Blessing Ritual In Brazil

‘I will pour out my spirit and my blessings on your children. They will thrive like watered grass, like willows on a riverbank.’ 

By Bev Trach

Bev Trach is a Scarboro Lay Missionary working in Brazil. This article first appeared in the November 2009 Newsletter of the Scarboro Missionaries whose headquarters are in Scarborough, Ontario, to the immediate east of Toronto. Monsignor John Mary Fraser, a diocesan priest of the Archdiocese of Toronto, founded the Scarboro Missionaries in 1918. Some years earlier Fr Edward Galvin, who was to become one of the founders of the Columbans, traveled to China with Father Fraser. A talk that the Canadian priest gave in St Patrick’s National Seminary, Ireland, stirred the interest of a young professor there, Fr John Blowick, who became the other co-founder of the Columbans. Father Fraser was interned in the Philippines during World War II.

Misyon View


(founded by St Arnold Janssen in 1875, 1889 and 1896 respectively)

A pleasant reunion of missionaries took place in the Convent of perpetual Adoration in Ponta Grossa, Brazil, last August 5, 2008. Fr. Joaquim Andrade, SVD of India, now Superior Provincial of Southern Brazil, met with Sister Leonie Pergunta, SSpS from Loay, Bohol presently stationed as procurator of their big College in Uniñao de Vitória, Brazil and three Sisters SSpSAP, Pink Sisters from the Philippines: Sr. M. Socorro Saplala, from Santa Rita, Pampanga, Sr. M. Reparatrix Zafra from Clarin, Bohol and Sr. M. Joselita, Milagros Ramos from Agoo, La Union. It was the 25th anniversary of the convent foundation and the 70th anniversary of religious profession of its foundress and first superior of this contemplative community. Several SVD priests concelebrated a thanksgiving mass with our Bishop, Dom Sergio Arthur Braschi in the presence of many Missionary Sisters of the Holy Spirit, friends and benefactors of the community. The SVD priests are in charge of some parishes, the SSpS have a big College in the city, while also attending some charitable centers for poor children. Our cloistered branch in Brazil has only one Convent of Perpetual Adoraton: “ Nossa Senhora do Cenácula” in Ponta Grossa, Paraná. As a contemplative congregation we lead a life of prayer and sacrifice and perpetual adoration of the Blessed Sacrament to support the mission work of the whole Church, especially of the SVD and SSpS. We have already vocations for the cloistered life originating from several places of Brazil.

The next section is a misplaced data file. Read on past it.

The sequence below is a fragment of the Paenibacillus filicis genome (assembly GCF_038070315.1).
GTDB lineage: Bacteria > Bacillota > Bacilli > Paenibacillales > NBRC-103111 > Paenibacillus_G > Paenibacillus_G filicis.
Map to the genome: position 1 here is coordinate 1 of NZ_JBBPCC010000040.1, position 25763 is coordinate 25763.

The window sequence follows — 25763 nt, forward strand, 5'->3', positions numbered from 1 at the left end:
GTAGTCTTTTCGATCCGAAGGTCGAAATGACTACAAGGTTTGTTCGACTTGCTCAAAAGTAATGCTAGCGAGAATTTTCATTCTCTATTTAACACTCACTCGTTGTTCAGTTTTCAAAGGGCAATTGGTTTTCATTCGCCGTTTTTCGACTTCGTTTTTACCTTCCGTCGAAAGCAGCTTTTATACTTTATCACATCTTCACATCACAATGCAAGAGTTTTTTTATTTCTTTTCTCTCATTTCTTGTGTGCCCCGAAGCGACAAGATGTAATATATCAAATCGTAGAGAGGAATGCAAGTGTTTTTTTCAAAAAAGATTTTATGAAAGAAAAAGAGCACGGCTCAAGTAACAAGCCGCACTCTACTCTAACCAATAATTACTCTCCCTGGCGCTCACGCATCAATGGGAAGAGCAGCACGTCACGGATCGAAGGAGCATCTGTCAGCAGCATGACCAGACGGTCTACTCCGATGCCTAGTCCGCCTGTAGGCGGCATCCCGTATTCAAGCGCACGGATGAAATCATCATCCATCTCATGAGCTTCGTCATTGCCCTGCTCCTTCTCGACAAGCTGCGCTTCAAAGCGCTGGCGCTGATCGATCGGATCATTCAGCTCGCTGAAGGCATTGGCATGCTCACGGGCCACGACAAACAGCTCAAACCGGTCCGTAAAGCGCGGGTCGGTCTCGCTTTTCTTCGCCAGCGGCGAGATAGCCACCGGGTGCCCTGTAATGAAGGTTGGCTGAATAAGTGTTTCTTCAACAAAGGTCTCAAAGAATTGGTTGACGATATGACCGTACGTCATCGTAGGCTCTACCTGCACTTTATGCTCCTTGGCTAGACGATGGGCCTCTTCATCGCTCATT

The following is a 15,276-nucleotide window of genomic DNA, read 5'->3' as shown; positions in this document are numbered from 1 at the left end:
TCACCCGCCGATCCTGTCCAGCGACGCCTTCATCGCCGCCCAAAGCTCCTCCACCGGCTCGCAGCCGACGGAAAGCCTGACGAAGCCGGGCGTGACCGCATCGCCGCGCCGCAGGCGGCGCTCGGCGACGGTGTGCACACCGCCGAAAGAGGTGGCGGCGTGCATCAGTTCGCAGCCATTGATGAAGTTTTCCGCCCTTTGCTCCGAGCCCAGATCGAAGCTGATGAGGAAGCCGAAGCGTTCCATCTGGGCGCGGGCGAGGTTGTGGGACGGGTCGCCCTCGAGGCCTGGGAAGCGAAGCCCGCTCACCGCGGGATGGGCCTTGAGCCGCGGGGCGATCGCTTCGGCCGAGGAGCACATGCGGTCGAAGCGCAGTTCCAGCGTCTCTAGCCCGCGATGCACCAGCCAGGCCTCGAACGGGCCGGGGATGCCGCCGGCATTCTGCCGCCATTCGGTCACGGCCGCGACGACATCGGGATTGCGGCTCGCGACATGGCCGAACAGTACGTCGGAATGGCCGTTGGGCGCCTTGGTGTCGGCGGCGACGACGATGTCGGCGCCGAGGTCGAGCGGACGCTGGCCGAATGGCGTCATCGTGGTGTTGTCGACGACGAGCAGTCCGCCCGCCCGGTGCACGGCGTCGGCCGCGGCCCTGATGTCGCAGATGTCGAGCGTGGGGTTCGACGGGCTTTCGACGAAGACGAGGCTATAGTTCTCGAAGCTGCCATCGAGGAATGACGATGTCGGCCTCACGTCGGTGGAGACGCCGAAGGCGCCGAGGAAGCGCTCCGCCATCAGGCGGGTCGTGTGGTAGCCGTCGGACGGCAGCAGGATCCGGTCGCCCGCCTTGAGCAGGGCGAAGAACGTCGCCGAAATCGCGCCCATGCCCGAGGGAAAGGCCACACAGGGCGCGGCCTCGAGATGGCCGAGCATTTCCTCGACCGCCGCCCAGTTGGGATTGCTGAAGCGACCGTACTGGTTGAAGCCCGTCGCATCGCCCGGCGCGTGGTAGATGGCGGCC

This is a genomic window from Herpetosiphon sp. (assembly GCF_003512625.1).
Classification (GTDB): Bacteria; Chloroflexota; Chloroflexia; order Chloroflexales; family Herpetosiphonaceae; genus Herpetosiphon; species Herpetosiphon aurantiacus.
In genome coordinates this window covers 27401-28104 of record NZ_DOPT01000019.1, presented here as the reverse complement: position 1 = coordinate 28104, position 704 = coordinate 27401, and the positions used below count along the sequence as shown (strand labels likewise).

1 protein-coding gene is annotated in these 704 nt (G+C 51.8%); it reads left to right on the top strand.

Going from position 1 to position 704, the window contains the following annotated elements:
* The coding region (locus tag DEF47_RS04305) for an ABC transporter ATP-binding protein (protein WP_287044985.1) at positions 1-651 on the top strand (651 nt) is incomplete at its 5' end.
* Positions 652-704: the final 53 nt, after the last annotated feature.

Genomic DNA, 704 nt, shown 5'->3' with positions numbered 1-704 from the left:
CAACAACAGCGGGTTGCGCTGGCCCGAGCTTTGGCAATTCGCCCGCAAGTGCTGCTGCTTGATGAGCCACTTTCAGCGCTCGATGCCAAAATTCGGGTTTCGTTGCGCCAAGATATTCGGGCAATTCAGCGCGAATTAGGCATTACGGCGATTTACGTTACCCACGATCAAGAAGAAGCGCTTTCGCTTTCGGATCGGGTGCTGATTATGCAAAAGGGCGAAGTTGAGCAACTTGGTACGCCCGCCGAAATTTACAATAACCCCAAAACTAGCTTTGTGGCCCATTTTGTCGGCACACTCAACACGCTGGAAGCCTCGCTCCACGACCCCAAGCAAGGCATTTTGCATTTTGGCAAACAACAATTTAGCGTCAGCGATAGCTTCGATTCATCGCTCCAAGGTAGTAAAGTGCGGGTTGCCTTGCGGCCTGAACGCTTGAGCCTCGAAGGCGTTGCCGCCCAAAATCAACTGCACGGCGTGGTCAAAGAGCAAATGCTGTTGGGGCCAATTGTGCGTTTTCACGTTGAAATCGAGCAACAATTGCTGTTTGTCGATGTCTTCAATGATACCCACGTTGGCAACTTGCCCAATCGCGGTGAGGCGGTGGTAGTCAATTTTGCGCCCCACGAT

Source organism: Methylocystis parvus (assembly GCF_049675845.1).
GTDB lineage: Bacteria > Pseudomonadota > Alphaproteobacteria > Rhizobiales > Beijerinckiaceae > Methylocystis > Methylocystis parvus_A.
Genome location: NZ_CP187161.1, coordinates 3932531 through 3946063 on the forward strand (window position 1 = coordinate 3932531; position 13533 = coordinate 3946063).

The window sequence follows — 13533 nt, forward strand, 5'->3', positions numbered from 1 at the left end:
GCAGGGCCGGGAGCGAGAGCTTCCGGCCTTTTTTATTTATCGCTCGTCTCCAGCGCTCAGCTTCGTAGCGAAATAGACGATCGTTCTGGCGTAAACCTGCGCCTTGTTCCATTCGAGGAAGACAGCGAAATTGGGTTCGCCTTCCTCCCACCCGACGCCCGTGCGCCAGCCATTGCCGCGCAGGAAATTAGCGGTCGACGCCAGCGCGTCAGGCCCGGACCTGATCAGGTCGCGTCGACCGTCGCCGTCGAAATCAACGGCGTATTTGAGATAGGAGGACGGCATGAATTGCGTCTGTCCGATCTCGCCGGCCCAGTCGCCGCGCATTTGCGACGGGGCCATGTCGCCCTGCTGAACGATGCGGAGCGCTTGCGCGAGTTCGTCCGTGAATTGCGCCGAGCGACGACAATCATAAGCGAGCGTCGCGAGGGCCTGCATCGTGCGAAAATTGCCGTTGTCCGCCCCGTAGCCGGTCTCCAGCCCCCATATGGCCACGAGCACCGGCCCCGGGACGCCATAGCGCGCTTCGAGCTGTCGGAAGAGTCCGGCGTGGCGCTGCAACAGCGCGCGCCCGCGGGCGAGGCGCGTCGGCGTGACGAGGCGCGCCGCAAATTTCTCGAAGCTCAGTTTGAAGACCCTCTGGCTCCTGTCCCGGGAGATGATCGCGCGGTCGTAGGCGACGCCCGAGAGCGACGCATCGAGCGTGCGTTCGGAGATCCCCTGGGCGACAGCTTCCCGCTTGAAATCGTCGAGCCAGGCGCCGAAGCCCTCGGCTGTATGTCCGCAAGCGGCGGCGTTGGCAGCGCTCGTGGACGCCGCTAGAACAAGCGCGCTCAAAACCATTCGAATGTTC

Pilgrim Of The Street People

An Interview With ‘Henrique Of The Trinity’. His Cloth Shoulder Bag Contains All His Worldly Possessions: A Bible, A Crucifix, An Icon Of The Trinity And A Towel.

Q. Can you tell our readers how you arrived at this special vocation in the Church?